Friday, April 24, 2015

Let union voices be heard in health care

The provincial government recently announced it will bring together health care experts from across New Brunswick for a pair of forums to discuss health care delivery.
The first session is set to take place in May. The New Brunswick Union is on record as having called for this type of summit to address concerns in the system, specifically how to deal with our aging population.
While the NBU is in favour of the forums, it also expects unions to be part of the dialogue. Unions represent thousands of workers in the provincial health care sector. The NBU alone has members in the following occupations:

  • Nursing home workers
  • Audiologists
  • Dietician/Nutritionists
  • Medical Physicists
  • Occupational Therapists
  • Pharmacists
  • Physiotherapists
  • Psychometry Assistants
  • Psychometrists
  • Psychologists
  • Recreation Therapists
  • Social Workers
  • Speech Language Pathologists
  • Clinical Psychologists
  • Medical Lab Technologists
  • Clinical Engineering Technologists
  • Respiratory Therapists
  • Graphic Artists
  • Photographers
  • Magnetic Resonance Imaging Technologists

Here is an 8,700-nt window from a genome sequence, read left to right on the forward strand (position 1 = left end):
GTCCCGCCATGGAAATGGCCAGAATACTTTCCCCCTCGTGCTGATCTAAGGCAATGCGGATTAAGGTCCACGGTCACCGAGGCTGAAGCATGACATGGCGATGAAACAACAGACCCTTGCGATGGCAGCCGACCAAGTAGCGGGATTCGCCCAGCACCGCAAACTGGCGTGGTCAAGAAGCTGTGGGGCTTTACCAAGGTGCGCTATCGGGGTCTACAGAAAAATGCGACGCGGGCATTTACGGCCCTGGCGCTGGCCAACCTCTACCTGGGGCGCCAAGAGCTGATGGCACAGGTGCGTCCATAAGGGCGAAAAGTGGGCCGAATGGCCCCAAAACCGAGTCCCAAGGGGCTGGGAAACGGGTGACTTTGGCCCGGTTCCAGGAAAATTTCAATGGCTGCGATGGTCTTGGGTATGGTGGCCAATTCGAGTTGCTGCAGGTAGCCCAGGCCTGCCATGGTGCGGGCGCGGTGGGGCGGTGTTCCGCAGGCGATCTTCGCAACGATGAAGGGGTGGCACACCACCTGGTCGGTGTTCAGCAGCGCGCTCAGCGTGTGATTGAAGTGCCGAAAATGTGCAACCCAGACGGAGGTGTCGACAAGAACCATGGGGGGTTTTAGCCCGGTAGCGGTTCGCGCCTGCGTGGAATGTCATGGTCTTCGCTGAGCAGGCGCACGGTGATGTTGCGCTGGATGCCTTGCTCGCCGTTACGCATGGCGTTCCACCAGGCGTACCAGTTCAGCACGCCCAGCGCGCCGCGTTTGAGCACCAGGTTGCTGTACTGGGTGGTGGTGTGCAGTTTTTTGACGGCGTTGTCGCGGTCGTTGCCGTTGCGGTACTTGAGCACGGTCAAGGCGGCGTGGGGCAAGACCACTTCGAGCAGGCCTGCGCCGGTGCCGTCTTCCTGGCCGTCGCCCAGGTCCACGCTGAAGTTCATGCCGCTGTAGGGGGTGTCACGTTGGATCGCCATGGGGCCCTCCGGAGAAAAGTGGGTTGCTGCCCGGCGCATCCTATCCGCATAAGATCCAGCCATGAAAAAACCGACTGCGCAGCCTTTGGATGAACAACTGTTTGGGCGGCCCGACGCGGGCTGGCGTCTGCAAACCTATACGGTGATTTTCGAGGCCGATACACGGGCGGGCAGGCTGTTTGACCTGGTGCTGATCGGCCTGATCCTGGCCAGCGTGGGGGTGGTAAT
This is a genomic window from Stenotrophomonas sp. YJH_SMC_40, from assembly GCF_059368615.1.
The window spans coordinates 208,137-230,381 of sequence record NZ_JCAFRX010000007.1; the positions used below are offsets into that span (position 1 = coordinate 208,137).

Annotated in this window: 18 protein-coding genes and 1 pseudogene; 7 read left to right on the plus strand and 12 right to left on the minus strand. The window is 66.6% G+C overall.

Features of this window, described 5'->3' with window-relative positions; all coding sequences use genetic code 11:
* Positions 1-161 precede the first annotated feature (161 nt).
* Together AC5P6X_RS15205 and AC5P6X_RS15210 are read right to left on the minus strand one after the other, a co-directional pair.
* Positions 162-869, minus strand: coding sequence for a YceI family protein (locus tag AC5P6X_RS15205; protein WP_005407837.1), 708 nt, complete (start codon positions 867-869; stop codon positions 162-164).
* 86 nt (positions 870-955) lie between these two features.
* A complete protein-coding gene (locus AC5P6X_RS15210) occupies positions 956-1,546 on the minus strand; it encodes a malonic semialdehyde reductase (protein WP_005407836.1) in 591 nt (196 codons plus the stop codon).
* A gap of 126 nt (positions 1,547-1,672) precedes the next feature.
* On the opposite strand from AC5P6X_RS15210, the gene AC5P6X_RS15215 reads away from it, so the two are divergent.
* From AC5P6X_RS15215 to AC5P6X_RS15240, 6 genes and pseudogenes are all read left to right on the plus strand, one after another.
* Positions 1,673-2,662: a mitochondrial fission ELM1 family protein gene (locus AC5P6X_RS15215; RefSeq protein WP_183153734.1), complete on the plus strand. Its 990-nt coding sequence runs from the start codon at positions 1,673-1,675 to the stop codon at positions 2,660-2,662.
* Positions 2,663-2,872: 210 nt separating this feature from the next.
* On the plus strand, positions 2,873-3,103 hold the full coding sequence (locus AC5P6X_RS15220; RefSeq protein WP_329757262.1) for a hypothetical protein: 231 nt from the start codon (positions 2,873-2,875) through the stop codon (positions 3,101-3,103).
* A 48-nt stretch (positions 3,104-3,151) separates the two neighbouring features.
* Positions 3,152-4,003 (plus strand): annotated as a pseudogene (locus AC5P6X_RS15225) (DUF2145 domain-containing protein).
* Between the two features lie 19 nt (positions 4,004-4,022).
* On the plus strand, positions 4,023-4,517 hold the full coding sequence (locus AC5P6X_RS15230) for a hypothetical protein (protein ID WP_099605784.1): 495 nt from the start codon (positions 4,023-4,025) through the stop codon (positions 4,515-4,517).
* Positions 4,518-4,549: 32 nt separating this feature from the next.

• Nuclear Medicine Technologists
  • Diagnostic Imaging Technologists
  • Electroneurophysiology Technologists
  • Medical Electrophysiology Technologists;
  • Anesthesia Assistants
  • Medical Radiation Technologists
  • Medical Sonography Technologists
  • Clinical Specialists
  • Health Information Professionals
  • Dosimetrists
  • Radiation Therapist

The NBU and its members are clearly defined stakeholders who have plenty to contribute to the discussion and should be afforded the opportunity. However, government has not always agreed.
In recent closed-door meetings to discuss the possibility of trimming five to 10 per cent from government department budgets, the province invited stakeholders but specifically excluded unions.
"The unions are not considered stakeholders for this exercise," said Health Minister Victor Boudreau in an April 11 Telegraph-Journal article on the issue. "Unions represent various employees in the system, but this is for external stakeholders - professional associations, those types of organizations."
The NBU didn't agree with this then and nothing has changed. Union members could - and most likely would - be affected by any changes to come out of the discussions. Unions members also work in the health care system, have intimate knowledge of how it works and can offer valuable insight as well as potential improvements.
To dismiss valid opinions and potential solutions without hearing them is counterproductive.
It's the hope of the NBU to be included in the forums along with all other relevant stakeholders. Unions and their members are New Brunswickers and want to see the province improve and succeed. They want to lend their ideas and voices to help improve the province's health care system.
With this in mind, we ask the government to include unions in these discussions. We are the ones working on the front lines in hospitals and medical centres. We hear firsthand from patients about their experiences. We have knowledge and expertise gained through education and time working in the system. We know the importance of reshaping health care in New Brunswick.
Most importantly, we want to be part of the solution.